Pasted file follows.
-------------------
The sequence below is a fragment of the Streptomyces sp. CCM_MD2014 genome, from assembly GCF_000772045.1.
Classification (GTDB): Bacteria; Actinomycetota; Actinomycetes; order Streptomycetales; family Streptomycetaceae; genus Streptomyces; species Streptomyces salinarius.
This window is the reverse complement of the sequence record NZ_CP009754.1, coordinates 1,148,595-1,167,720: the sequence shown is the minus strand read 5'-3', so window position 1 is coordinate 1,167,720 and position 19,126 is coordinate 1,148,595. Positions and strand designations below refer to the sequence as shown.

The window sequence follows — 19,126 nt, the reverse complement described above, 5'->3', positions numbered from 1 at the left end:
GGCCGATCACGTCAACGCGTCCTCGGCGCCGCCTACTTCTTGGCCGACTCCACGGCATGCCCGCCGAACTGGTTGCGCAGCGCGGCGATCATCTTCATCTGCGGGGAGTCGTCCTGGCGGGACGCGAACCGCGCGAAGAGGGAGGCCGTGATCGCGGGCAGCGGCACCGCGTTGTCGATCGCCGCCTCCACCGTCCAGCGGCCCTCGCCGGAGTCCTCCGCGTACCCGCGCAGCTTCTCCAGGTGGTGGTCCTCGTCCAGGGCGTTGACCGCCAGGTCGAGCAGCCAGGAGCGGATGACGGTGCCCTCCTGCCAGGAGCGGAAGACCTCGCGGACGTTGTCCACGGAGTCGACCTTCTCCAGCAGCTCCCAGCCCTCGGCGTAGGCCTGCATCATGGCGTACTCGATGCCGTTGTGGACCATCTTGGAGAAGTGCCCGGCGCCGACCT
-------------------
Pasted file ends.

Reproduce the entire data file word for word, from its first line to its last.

The sequence below is a fragment of the Streptomyces sp. CCM_MD2014 genome, from assembly GCF_000772045.1.
Classification (GTDB): Bacteria; Actinomycetota; Actinomycetes; order Streptomycetales; family Streptomycetaceae; genus Streptomyces; species Streptomyces salinarius.
This window is the reverse complement of the sequence record NZ_CP009754.1, coordinates 1,148,595-1,167,720: the sequence shown is the minus strand read 5'-3', so window position 1 is coordinate 1,167,720 and position 19,126 is coordinate 1,148,595. Positions and strand designations below refer to the sequence as shown.

The window sequence follows — 19,126 nt, the reverse complement described above, 5'->3', positions numbered from 1 at the left end:
GGCCGATCACGTCAACGCGTCCTCGGCGCCGCCTACTTCTTGGCCGACTCCACGGCATGCCCGCCGAACTGGTTGCGCAGCGCGGCGATCATCTTCATCTGCGGGGAGTCGTCCTGGCGGGACGCGAACCGCGCGAAGAGGGAGGCCGTGATCGCGGGCAGCGGCACCGCGTTGTCGATCGCCGCCTCCACCGTCCAGCGGCCCTCGCCGGAGTCCTCCGCGTACCCGCGCAGCTTCTCCAGGTGGTGGTCCTCGTCCAGGGCGTTGACCGCCAGGTCGAGCAGCCAGGAGCGGATGACGGTGCCCTCCTGCCAGGAGCGGAAGACCTCGCGGACGTTGTCCACGGAGTCGACCTTCTCCAGCAGCTCCCAGCCCTCGGCGTAGGCCTGCATCATGGCGTACTCGATGCCGTTGTGGACCATCTTGGAGAAGTGCCCGGCGCCGACCT